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Copy of Elements of Fiction

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Maggie Jones

on 15 September 2016

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Transcript of Copy of Elements of Fiction

Elements of Fiction
PLOT
The main events of a play, novel, movie, or similar work, devised and presented by the writer as an interrelated sequence.
Conflict
A struggle between opposing
forces
in a story resolved by the end of the work. The plot revolves around the conflict and the characters are changed by having dealt with the conflict.
Characters
An imaginary person that inhabits a literary work. They may be defined as round or flat, dynamic or static, and protagonist or an antagonist.
Exposition
The first stage of a fictional or dramatic plot, in which necessary background information is provided.
Characters
Setting
Conflicts Introduced
Rising Action
This is where the character faces complications or difficulties with the conflict. Tension builds and the reader often experiences excitement or suspense.

Climax
This is the turning point of the story where the plot changes direction, turning from conflict to resolution. Often, the reader begins to infer (make an educated guess) how the story will end.
Falling Action
Here, the lives of the characters are on track to going back to "normal".
Resolution
The end of the story where the conflict is resolved and the protagonist has been changed in some way. Remember, the resolution may not always be what you want, but a conflict is still resolved.
Point of View
The perspective in which a story is told. The POV is important because it affects how we see or even interpret a story.
First Person
Third Person Omniscient
Third Person Limited
Second Person
Setting
Theme/Central Idea
A story told in first person is when a main character from the story is telling it from their perspective. Look for pronouns like "I" and "We" when identifying point of view.
The method of telling a story where the narrator knows the thoughts and feelings of several characters in the story.
Like third person omniscient, the narrator knows the thoughts and feelings of characters. However, the key difference between third person limited and third person omniscient is that the narrator's all-knowing power is limited to one (or a few) characters.
Second person is a point of view (how a story is told) where the narrator tells the story using the word 'you.'

For example, " You are walking through the woods at night when suddenly you hear the sound of leaves crackling behind you. You wonder if someone could possibly be falling you. However, you're too afraid to turn around. "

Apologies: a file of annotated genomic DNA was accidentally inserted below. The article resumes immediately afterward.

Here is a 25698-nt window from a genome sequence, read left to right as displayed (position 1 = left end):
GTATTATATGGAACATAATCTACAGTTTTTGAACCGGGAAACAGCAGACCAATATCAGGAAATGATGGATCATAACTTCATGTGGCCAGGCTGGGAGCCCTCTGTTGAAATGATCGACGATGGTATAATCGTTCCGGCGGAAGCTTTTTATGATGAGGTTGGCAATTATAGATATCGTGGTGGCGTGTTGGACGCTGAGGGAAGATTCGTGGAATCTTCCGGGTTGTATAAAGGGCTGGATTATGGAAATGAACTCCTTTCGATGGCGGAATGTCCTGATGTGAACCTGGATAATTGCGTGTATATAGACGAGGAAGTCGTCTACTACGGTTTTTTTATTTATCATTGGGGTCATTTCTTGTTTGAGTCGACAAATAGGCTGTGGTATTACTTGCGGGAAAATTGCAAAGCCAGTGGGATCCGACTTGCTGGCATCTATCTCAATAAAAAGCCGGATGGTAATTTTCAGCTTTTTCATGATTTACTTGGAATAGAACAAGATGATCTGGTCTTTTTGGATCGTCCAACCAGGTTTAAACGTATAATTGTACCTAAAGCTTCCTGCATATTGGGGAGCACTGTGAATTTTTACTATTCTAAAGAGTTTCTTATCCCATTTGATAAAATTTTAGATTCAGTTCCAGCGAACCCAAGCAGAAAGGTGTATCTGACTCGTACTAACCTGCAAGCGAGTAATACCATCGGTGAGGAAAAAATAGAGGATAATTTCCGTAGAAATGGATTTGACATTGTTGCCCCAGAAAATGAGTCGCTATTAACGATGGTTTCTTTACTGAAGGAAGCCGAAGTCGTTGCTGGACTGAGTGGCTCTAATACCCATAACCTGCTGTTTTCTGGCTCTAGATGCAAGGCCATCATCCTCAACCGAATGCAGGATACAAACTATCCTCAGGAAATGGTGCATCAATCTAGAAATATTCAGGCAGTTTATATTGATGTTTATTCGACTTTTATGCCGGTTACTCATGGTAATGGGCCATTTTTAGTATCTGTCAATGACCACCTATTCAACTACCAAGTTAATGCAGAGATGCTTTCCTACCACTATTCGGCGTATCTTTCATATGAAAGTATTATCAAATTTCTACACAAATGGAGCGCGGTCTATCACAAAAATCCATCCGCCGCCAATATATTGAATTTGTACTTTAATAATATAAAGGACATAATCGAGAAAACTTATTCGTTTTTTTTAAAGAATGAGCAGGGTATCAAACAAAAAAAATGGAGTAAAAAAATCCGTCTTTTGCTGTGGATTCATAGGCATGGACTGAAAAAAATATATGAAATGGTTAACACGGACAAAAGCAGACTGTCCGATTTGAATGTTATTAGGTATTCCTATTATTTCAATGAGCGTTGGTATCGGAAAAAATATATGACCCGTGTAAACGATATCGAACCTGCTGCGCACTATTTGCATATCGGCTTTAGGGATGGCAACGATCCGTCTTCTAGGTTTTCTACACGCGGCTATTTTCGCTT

The time, place, and physical details in which a situation occurs. Settings include the background, atmosphere or environment in which characters live and move, and usually include physical characteristics of the surroundings.
Can establish tone and affect the readers mood
Create a mental picture
Can contribute to the conflict in some cases
The theme is an idea that is weaved throughout a story. A story may have more than one theme , some themes may stick out more than others, and the theme can vary from person to person.
Internal Conflict
Internal conflict refers to the psychological struggle a character may face. This could be as simple as a fear of snakes or as complex as mental illness. Key to remember is this struggle takes place within a character.
External Conflict
Rather than taking place within the mind, this type of conflict occurs externally. Where as the FEAR of snakes may be the internal conflict, having to PHYSICALLY FIGHT the snake would be an external conflict.
Protagonist
The main character who is in conflict with the antagonist. We often consider the protagonist the "good guy" and is intended to be the character that the reader relates to.
Antagonist
The antagonist is the character who is responsible for the conflict that the protagonist faces. The antagonist may not always be a person; for example, it could be a snake, the government, or even a character's dream that they struggle to achieve.
Identifying Themes
The theme must be drawn out of the story. Meaning, readers need to think deeply about the literary elements to find a bigger meaning behind what takes place on the surface.
What are some of the topics or concepts and what do we learn about them?
What conflict does the protagonist face and what can we learn from it?
Analyzing Themes
When analyzing the theme, readers need to dissect the text just like they would a frog in science. Good readers look for details that help contribute to the message of the story.
What details does the author use to carry out the theme?
What do you think the author's opinion is about the theme?
What is my opinion?
Does this theme apply to our world today?
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